'US policy on Zim not predictable yet'

HARARE - United States (US) Ambassador to Zimbabwe, Harry Thomas, said he cannot predict newly-elected president Donald Trump’s policy on Zimbabwe yet.

Trump — a Republican — was elected the US 45th president, beating former secretary of State, Hillary Clinton.

The US and Zimbabwe have had frosty relations with the former imposing targeted sanctions on President Robert Mugabe and his cabal.

However, Thomas said the superpower’s policy on human rights and HIV programmes as well as stance on Zimbabwe elections will remain the same.

America is one of Zimbabwe’s biggest donors, providing hundreds of millions of dollars towards health care, food aid and other humanitarian programmes through various support initiatives.

“I think one question that you all had beforehand is if Trump or Clinton won, what would be the policy towards Zimbabwe? We can’t predict the policy, I would not be so presumptuous to try and do that,” Thomas told a gathering at the Embassy’s Public Affairs Section to mark the country’s election day yesterday.

“But I really believe that our policy, our principle . . . in terms of human rights, support for free and fair elections in 2018 in Zimbabwe will continue. We know that our programmes for HIV/Aids funding will continue unabated,” he said.

“The amount of aid given to the food-insecure is actually going to increase,” Thomas said, adding that “Zimbabwe will continue at the top of numbers of Young African Leaders Initiative (Yali) Mandela fellows going to the US”.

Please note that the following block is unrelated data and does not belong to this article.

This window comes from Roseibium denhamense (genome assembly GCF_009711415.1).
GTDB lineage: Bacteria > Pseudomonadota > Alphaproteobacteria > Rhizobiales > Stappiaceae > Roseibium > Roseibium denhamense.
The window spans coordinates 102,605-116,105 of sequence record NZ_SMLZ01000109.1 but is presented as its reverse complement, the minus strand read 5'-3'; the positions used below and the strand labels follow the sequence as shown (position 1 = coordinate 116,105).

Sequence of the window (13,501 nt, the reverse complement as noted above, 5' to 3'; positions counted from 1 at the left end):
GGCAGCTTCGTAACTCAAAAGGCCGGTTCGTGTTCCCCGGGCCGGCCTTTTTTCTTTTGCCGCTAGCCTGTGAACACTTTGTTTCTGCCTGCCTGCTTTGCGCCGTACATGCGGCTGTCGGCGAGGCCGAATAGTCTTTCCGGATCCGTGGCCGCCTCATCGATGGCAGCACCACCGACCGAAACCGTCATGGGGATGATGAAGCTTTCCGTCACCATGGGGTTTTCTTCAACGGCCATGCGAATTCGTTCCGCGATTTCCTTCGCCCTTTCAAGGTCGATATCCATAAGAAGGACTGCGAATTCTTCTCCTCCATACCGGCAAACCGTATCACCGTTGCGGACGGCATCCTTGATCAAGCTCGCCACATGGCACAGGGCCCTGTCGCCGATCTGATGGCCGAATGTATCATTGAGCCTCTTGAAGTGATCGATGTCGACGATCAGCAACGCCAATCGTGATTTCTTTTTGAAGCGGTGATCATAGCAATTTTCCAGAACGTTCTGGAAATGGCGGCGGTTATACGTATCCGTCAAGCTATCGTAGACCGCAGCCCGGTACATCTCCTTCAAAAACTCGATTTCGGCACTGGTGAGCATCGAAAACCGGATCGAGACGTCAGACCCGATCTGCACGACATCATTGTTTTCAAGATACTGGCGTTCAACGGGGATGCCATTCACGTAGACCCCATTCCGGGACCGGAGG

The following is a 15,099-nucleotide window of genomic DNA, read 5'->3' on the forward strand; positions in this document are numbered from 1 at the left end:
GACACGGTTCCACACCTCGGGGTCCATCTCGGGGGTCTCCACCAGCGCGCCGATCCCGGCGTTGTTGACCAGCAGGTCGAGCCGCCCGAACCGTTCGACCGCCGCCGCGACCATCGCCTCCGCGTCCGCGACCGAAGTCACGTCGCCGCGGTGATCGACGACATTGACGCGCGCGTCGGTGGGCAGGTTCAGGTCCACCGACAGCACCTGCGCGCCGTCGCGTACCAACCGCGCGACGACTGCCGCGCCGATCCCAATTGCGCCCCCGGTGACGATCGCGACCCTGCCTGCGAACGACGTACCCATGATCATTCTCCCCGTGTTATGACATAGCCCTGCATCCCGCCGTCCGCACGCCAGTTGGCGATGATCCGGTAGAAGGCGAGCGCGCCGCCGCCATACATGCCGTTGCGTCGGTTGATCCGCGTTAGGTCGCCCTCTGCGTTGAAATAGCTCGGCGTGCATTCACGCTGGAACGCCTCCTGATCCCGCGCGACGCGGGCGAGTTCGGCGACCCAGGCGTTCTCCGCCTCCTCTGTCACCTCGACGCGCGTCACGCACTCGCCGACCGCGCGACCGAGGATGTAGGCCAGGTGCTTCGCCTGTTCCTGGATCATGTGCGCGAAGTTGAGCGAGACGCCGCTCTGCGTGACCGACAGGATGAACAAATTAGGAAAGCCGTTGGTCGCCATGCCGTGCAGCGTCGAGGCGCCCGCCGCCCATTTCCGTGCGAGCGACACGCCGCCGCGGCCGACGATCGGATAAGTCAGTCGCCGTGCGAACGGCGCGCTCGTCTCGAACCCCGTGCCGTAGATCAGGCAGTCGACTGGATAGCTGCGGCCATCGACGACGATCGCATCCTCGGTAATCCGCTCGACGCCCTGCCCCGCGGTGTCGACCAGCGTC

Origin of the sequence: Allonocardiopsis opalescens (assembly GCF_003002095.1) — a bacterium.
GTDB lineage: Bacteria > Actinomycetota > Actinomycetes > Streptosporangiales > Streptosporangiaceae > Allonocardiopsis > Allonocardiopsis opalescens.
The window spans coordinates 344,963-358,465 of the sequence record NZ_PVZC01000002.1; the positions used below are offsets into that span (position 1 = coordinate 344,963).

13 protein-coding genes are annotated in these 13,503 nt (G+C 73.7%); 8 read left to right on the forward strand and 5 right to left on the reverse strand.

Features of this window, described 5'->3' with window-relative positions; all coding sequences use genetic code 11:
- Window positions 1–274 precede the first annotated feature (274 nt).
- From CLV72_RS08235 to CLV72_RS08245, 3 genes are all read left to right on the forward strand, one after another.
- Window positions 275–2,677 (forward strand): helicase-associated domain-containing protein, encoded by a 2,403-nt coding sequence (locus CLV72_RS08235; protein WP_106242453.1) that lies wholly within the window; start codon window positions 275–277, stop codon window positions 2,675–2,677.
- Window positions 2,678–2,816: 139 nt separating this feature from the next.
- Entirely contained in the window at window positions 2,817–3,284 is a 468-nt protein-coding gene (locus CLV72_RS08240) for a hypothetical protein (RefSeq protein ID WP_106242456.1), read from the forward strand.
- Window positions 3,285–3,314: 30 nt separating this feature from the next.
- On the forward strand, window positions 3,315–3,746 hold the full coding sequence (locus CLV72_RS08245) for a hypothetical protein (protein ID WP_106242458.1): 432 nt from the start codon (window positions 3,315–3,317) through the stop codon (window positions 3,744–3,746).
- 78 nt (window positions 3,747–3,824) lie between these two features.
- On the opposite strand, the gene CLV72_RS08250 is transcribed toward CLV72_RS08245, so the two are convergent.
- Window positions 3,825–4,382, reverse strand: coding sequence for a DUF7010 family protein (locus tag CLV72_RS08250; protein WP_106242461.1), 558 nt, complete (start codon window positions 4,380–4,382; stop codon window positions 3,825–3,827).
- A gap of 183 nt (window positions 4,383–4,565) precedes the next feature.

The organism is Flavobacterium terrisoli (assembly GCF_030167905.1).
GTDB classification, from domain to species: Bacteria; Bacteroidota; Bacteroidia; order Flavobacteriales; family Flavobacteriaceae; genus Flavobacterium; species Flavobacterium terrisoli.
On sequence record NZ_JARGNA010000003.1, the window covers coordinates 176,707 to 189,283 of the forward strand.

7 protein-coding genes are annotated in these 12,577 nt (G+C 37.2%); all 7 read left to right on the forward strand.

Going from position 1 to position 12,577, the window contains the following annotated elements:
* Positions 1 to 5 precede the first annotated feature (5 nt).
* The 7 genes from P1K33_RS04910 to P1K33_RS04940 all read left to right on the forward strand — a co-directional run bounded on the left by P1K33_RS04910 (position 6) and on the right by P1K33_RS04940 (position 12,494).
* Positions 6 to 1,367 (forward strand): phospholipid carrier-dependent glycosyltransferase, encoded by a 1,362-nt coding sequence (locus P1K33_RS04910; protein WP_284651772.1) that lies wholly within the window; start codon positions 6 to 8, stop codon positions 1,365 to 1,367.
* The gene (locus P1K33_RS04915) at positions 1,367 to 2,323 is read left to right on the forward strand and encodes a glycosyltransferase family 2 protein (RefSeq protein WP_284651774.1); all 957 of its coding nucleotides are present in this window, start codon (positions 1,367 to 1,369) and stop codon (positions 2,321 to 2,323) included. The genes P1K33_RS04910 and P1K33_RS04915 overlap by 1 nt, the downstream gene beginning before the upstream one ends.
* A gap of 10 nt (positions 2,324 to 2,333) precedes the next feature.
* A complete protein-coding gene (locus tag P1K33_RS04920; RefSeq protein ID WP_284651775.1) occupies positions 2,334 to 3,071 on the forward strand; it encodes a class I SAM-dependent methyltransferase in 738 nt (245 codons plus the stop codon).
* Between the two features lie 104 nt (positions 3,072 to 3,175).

Thomas said they were ready to implement Trump’s policies and respect the will of the American people.

“All we can say now is that we are happy that they (elections) were free, fair, violence-free and that we will respect the decision of the American people as we always have.”

The US has maintained sanctions on a bulk of ruling Zanu PF-linked individuals, including Mugabe and his wife, Grace, after recently removing nine officials and various State-controlled firms from a 166-long list.

It implemented the targeted sanctions programme in 2003 pointing out that the actions and policies of certain members of Mugabe’s government and other persons were undermining democratic institutions and processes in Zimbabwe.

The US Treasury Department, through its Office of Foreign Assets Control, prohibits American individuals and entities from transacting with those on the sanctions list.

In his victory speech, Trump said his administration would work with other countries, “fairly”.

“I want to tell the world community that while we will always put America’s interests first, we will deal fairly with everyone.

“We will seek common ground not hostility, partnership not conflict,” he said.

Comments (2)

You ,our brothers,Mr Ambsdor are not doing enuf for Africa.Yu seem to be here on holiday or to show off to us that it was good yo for fathers left the continent.Yo help is parthetic.It is something yes bt parthetic.Yu Mr Ambassador know how it is to be black in this world.What it means.Yu are a beter black bcoz yu enjoy being American, not African.Do a lot more plz,for yo heritage continent.Fight for our rights .More than yu are doing.

viola gwena - 10 November 2016

@Viola fuck u Dom kop , it is u zanoids who have propting a dictator hence destroying our beautiful country. Fuseki Mani, shlama

Bolo - 10 November 2016

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